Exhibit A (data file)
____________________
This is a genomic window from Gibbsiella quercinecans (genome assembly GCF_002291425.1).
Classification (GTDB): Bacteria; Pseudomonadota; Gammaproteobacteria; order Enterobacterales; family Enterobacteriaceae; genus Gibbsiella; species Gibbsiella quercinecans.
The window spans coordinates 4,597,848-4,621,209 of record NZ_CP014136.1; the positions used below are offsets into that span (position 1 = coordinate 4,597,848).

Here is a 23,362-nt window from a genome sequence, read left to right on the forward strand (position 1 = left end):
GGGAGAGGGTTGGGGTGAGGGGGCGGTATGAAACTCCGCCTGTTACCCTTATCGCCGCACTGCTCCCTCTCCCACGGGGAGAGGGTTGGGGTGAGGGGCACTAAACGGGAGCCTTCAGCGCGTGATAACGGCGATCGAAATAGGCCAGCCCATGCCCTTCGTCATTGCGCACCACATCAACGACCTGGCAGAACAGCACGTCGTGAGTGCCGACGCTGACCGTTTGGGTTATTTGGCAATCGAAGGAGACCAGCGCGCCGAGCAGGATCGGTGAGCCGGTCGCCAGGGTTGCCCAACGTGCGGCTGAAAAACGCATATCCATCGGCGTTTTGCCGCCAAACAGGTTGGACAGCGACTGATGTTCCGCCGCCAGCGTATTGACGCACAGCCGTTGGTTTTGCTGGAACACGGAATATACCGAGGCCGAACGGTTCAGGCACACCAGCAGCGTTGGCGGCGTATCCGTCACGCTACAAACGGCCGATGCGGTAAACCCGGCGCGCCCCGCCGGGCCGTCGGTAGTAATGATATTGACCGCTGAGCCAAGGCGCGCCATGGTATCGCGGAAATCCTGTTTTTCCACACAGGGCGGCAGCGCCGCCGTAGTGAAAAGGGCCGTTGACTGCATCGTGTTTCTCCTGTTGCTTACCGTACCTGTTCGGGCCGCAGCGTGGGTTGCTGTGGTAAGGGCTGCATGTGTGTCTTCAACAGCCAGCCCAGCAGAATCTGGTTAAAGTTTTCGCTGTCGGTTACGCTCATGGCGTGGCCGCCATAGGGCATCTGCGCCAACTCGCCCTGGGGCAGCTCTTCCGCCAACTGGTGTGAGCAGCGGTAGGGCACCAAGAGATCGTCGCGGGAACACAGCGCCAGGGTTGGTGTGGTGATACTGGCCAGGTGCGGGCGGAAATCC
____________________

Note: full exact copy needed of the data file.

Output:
This is a genomic window from Gibbsiella quercinecans (genome assembly GCF_002291425.1).
Classification (GTDB): Bacteria; Pseudomonadota; Gammaproteobacteria; order Enterobacterales; family Enterobacteriaceae; genus Gibbsiella; species Gibbsiella quercinecans.
The window spans coordinates 4,597,848-4,621,209 of record NZ_CP014136.1; the positions used below are offsets into that span (position 1 = coordinate 4,597,848).

Here is a 23,362-nt window from a genome sequence, read left to right on the forward strand (position 1 = left end):
GGGAGAGGGTTGGGGTGAGGGGGCGGTATGAAACTCCGCCTGTTACCCTTATCGCCGCACTGCTCCCTCTCCCACGGGGAGAGGGTTGGGGTGAGGGGCACTAAACGGGAGCCTTCAGCGCGTGATAACGGCGATCGAAATAGGCCAGCCCATGCCCTTCGTCATTGCGCACCACATCAACGACCTGGCAGAACAGCACGTCGTGAGTGCCGACGCTGACCGTTTGGGTTATTTGGCAATCGAAGGAGACCAGCGCGCCGAGCAGGATCGGTGAGCCGGTCGCCAGGGTTGCCCAACGTGCGGCTGAAAAACGCATATCCATCGGCGTTTTGCCGCCAAACAGGTTGGACAGCGACTGATGTTCCGCCGCCAGCGTATTGACGCACAGCCGTTGGTTTTGCTGGAACACGGAATATACCGAGGCCGAACGGTTCAGGCACACCAGCAGCGTTGGCGGCGTATCCGTCACGCTACAAACGGCCGATGCGGTAAACCCGGCGCGCCCCGCCGGGCCGTCGGTAGTAATGATATTGACCGCTGAGCCAAGGCGCGCCATGGTATCGCGGAAATCCTGTTTTTCCACACAGGGCGGCAGCGCCGCCGTAGTGAAAAGGGCCGTTGACTGCATCGTGTTTCTCCTGTTGCTTACCGTACCTGTTCGGGCCGCAGCGTGGGTTGCTGTGGTAAGGGCTGCATGTGTGTCTTCAACAGCCAGCCCAGCAGAATCTGGTTAAAGTTTTCGCTGTCGGTTACGCTCATGGCGTGGCCGCCATAGGGCATCTGCGCCAACTCGCCCTGGGGCAGCTCTTCCGCCAACTGGTGTGAGCAGCGGTAGGGCACCAAGAGATCGTCGCGGGAACACAGCGCCAGGGTTGGTGTGGTGATACTGGCCAGGTGCGGGCGGAAATCC